A nurse in New York pleaded guilty to felony endangerment of a disabled person after her patient ran low on oxygen during the middle of the night and died because she fell asleep on the job. The case is shedding new light on the issue of health care worker fatigue.
Details of the case
Thirty-five-year-old Tanya Lemon worked 12-hour shifts as a nurse at a state group home in DeWitt, New York outside of Syracuse and was paid $34,000 annually to watch over and care for residents as they slept.
One night, Lemon was tasked with keeping watch over 25-year-old Dennis Dattalo, a disabled resident who could not speak. According to authorities, Lemon was supposed to check in on Dattalo every two hours to make sure he was receiving enough oxygen. But after she fell asleep, Dattalo was not monitored for eight hours. He ran low on oxygen, suffered significant brain damage, and was taken to a hospital where he died two weeks later.
Fellow employees say Lemon is not the only nurse at the facility who has fallen asleep on the job. Lemon's colleague Barbara Parsons says some staff members would sign up to work extra shifts in order to receive overtime pay, and it was well known that many slept on the job. "She wasn't the only one," says Parsons, "Everybody knew it."
Napping on the job 'not unusual'
Patricia Gunning, special prosecutor for New York's Justice Center for the Protection of People with Special Needs, oversaw the case against Lemon and made clear distinctions between the act of accidentally nodding off on the job and willfully sleeping.
Lemon pleaded guilty and was sentenced to 90 days in jail and five years of probation. She also lost her nursing license and is no longer allowed to work with "vulnerable" populations in New York.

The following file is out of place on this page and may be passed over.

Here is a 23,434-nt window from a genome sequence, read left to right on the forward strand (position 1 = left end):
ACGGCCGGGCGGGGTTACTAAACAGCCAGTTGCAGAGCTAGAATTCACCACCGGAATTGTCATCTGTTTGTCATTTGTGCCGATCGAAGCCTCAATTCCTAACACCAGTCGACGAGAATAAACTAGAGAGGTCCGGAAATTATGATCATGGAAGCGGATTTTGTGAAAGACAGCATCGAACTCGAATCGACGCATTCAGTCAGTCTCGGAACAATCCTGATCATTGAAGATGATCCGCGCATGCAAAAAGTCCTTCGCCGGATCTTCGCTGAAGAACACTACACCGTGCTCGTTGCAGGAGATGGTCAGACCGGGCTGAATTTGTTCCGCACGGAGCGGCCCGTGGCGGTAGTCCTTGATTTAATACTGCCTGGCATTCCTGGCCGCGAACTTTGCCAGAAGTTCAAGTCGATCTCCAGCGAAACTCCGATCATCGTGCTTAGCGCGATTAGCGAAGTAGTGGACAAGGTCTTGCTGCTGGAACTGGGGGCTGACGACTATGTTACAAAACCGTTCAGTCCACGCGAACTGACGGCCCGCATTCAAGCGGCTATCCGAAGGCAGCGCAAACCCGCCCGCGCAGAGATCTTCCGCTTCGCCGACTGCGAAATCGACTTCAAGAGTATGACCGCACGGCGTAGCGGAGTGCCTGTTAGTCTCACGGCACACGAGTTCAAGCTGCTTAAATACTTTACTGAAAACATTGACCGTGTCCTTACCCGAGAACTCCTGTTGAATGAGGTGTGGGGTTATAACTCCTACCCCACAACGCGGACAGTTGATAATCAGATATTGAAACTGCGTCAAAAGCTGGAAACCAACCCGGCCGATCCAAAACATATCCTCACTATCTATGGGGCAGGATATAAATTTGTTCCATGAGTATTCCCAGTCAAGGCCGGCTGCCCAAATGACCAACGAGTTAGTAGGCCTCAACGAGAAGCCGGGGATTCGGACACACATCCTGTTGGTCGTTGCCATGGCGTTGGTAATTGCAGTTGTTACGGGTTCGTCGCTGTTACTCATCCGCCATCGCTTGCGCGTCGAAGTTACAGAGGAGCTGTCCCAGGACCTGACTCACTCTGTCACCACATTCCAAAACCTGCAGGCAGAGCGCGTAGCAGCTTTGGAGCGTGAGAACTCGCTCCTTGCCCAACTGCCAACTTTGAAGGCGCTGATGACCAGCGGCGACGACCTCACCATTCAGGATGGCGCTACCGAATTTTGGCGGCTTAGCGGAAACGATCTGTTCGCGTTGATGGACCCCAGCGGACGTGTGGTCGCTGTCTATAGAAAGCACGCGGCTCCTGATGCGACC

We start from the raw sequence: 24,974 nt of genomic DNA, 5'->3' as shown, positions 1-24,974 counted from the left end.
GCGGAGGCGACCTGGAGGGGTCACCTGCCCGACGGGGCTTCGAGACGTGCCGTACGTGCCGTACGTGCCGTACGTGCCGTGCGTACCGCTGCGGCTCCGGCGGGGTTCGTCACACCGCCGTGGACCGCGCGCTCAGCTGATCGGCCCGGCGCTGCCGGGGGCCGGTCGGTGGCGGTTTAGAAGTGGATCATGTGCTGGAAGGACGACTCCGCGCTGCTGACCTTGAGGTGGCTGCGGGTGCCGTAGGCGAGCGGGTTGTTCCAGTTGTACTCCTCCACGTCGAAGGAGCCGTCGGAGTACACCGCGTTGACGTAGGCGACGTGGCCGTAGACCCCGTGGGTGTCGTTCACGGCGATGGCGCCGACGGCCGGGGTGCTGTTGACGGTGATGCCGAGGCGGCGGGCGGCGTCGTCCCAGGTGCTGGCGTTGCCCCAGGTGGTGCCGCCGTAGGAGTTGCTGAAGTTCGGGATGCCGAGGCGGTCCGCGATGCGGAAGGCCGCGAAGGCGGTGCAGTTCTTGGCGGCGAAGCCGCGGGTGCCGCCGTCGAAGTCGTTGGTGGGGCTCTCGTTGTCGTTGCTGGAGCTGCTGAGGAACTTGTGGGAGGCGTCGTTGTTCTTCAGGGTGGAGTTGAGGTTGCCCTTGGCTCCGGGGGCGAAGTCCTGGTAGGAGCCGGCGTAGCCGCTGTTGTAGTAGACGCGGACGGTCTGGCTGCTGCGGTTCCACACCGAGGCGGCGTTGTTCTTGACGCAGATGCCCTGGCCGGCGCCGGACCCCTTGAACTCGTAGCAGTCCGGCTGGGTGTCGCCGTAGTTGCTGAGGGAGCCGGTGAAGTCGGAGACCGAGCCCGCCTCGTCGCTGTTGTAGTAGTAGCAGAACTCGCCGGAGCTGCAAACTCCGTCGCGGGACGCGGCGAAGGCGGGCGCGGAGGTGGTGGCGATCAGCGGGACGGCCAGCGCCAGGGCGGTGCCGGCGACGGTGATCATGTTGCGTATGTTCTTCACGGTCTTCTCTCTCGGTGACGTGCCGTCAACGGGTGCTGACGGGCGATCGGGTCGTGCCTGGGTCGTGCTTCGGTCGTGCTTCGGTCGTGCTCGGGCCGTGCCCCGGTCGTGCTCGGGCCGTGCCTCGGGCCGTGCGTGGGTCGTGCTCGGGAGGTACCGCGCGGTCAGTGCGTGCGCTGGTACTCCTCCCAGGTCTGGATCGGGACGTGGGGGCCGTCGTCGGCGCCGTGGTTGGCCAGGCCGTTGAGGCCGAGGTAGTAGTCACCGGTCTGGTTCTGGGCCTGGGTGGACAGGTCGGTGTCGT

Lemon's attorney, Jeffery DeRoberts, notes that sleeping during overnight shifts at the DeWitt facility was "not unusual." For example, the Justice Center found 458 reports alleging abuse or neglect from caregivers sleeping on the job at direct state care or state-funded not-for-profit care facilities. Sixty-four of the incidents were denoted as "significant incidents" that could have put a patient's well-being at great risk. They include some patients gaining access to unlocked medications, a patient suffering a seizure while he was unattended, and a patient with a tendency to choke eating alone at night.
Further, an unrelated report from the Ohio Department of Developmental Disabilities identified 88 cases in which patient caregivers fell asleep on the job, many during overnight shifts. Many states do not track such numbers, but given the instances in Ohio and New York, it is likely the problem is widespread, according to the Associated Press.
Meanwhile, advocates say the problem of sleeping on the job stems from employees being overworked and underpaid health care workers. DeRoberts says Lemon was "doing the best she could." Advocates are calling for pay raises for health care works caring for people who cannot take care of themselves (Virtanen, AP/Houston Chronicle, 3/26).
The takeaway: A case in New York involving a patient who died after a nurse who fell asleep on the job is reigniting the debate surrounding health care worker fatigue and overworked nurses.